Justia Internet Law Opinion Summaries

Articles Posted in New Hampshire Supreme Court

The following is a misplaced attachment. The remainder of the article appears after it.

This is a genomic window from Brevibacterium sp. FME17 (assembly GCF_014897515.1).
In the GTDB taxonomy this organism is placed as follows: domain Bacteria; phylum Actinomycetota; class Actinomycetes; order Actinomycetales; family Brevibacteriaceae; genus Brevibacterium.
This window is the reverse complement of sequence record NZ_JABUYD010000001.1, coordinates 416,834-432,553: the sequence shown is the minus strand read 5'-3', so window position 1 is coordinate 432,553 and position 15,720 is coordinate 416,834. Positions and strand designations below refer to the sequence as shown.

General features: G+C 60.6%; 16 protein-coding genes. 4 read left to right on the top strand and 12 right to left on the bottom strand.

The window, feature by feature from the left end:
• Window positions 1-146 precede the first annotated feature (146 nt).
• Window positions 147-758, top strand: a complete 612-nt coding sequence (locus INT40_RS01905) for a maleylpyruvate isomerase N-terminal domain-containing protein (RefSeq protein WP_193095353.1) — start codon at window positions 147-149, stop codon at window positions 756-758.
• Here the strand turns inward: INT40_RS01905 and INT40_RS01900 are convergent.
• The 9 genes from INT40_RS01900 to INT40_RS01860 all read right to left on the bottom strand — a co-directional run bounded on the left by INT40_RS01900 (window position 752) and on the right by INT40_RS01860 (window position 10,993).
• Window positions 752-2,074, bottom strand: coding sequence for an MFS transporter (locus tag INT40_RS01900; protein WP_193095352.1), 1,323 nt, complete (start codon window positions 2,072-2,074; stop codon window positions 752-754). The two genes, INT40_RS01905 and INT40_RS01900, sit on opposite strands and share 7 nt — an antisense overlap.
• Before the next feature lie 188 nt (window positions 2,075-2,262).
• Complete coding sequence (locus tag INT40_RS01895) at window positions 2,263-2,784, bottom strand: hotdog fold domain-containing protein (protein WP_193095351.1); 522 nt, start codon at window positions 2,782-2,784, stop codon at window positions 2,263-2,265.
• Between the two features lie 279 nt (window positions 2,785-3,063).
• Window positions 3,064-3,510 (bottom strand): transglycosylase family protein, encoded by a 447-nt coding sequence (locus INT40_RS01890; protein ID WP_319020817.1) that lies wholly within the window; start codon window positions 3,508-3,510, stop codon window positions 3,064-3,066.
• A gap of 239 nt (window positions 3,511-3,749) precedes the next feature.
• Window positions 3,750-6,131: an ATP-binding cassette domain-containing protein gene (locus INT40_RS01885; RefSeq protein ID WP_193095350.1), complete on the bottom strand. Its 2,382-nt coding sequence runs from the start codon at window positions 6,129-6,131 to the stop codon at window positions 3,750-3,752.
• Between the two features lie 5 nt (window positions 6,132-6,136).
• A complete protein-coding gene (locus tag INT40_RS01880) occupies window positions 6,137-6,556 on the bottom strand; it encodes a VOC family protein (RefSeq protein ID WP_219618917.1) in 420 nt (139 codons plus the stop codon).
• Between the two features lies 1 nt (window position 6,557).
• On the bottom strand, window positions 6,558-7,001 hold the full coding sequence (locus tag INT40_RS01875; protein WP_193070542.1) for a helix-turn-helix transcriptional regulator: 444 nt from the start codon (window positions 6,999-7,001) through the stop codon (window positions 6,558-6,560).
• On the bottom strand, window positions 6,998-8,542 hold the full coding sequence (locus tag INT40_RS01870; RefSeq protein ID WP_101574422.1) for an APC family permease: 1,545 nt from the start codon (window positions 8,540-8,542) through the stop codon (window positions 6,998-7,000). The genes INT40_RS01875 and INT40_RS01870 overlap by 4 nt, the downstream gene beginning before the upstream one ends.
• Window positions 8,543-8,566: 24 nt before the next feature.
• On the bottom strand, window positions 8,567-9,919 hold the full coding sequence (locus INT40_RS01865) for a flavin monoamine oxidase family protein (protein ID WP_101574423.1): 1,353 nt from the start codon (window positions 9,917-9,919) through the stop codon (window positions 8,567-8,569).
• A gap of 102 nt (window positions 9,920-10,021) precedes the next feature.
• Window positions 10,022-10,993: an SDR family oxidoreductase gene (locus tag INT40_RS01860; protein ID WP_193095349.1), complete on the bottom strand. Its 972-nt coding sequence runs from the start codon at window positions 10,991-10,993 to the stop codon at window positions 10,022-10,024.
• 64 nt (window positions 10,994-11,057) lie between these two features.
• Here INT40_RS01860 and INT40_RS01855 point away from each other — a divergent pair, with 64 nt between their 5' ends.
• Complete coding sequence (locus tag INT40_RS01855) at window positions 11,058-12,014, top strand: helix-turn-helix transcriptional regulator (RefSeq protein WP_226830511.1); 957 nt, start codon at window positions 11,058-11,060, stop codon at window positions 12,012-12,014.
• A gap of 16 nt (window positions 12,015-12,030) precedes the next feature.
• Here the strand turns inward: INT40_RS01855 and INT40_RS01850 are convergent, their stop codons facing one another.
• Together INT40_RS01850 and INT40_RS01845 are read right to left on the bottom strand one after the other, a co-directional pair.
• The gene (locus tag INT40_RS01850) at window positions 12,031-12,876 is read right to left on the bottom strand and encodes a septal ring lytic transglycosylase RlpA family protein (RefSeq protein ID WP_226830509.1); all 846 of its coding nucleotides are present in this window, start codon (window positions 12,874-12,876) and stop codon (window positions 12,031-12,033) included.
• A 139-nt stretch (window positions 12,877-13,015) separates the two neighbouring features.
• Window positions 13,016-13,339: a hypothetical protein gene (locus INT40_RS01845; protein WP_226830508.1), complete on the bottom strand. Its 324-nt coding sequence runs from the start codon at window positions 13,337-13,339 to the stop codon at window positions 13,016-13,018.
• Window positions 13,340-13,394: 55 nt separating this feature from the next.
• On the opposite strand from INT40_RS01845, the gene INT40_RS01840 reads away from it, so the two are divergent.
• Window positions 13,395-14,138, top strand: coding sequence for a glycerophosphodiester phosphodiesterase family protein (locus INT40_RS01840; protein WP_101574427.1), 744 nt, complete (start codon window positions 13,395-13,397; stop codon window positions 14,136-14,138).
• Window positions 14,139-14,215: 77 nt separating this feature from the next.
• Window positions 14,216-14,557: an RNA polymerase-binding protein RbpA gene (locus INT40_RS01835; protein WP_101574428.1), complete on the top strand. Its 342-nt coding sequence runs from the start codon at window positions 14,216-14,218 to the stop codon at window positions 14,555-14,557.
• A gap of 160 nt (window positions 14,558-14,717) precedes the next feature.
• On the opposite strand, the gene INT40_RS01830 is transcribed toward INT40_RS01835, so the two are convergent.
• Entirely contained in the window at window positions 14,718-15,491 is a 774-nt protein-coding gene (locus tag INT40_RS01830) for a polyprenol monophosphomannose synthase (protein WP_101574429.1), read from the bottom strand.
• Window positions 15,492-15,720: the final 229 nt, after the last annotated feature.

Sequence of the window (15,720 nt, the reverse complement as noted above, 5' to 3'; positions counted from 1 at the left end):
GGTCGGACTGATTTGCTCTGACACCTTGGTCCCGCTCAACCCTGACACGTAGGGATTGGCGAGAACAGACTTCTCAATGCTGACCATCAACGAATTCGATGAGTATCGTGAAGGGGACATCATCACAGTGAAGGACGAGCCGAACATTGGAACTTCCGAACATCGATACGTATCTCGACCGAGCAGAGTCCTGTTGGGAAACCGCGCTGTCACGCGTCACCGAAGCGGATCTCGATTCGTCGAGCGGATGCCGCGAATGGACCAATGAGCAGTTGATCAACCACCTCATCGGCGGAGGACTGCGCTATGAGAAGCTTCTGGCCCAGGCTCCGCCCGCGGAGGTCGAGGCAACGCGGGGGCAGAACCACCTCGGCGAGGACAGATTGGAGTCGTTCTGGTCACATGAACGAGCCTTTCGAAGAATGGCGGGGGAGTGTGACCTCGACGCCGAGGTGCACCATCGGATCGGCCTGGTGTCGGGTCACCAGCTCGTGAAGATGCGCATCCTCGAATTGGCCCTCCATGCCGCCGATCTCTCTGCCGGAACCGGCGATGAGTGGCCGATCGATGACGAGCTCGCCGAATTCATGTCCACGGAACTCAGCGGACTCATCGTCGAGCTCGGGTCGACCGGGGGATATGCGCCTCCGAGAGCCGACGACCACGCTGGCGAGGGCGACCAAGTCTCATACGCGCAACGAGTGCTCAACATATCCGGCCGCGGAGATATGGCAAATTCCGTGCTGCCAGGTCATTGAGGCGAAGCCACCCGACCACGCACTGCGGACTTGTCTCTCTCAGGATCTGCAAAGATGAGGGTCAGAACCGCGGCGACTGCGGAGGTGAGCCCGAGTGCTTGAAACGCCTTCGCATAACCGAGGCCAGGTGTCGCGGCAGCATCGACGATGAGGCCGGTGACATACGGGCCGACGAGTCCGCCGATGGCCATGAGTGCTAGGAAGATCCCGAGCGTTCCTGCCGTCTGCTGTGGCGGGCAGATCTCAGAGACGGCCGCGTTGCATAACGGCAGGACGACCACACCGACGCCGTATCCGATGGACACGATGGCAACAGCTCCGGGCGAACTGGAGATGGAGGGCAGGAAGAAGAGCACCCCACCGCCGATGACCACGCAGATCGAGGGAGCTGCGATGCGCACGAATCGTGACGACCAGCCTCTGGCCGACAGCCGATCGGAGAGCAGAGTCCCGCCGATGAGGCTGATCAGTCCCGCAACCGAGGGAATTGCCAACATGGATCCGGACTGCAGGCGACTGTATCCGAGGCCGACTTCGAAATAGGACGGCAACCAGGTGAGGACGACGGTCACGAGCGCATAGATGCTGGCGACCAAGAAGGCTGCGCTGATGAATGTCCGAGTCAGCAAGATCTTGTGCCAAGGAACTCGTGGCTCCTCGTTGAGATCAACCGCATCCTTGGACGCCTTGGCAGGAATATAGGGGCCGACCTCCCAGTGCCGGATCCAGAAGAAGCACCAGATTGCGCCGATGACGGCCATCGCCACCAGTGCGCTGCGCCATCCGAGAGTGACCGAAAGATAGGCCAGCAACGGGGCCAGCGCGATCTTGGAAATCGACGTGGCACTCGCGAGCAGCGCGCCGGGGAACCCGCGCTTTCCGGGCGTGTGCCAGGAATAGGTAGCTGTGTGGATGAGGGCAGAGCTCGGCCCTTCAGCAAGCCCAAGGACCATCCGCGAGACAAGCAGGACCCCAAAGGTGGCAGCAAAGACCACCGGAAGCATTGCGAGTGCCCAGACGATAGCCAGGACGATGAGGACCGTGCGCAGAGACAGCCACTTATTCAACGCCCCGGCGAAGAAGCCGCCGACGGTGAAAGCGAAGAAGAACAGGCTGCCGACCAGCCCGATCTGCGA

Teatotaller, LLC appealed a circuit court order dismissing its small claim complaint against the defendant Facebook, Inc. Teatotaller alleged that in June 2018, Facebook “deleted [Teatotaller’s] Instagram . . . account without notice.” Teatotaller further alleged that Facebook “sent two contradicting statements as to the reason for deletion and provided no appeal or contact to get more information.” Teatotaller alleged that Facebook “had a duty of care to protect [Teatotaller] from an algorithmic deletion as it hampers [Teatotaller’s] business” and that Teatotaller has “continue[d] to lose business and customers due to [Facebook’s] negligence.” In addition to seeking $9,999 in damages, Teatotaller sought restoration of its Instagram account. Facebook moved to dismiss, arguing Teatotaller's claims were barred under Section 230(C)(1) of the Communications Decency Act (CDA). Furthermore, Facebook argued Teatotaller's complaint failed to establish the New Hampshire trial court had personal jurisdiction over Facebook. Following a hearing, the trial court granted Facebook’s motion, determining that the Terms of Use gave the court personal jurisdiction over Facebook, but also precluded Teatotaller’s claims. The New Hampshire Supreme Court determined it was not clear on the face of Teatotaller’s complaint and objection whether prong two of the CDA immunity test was met, therefore the trial court erred by dismissing Teatotaller’s breach of contract claim on such grounds. The Court "simply cannot determine based upon the pleadings at this stage in the proceeding whether Facebook is immune from liability under section 230(c)(1) of the CDA on Teatotaller’s breach of contract claim." Though Teatotaller’s breach of contract claim could ultimately fail, either on the merits or under the CDA, the Supreme Court held that dismissal of the claim was not warranted at this time. View "Teatotaller, LLC v. Facebook, Inc." on Justia Law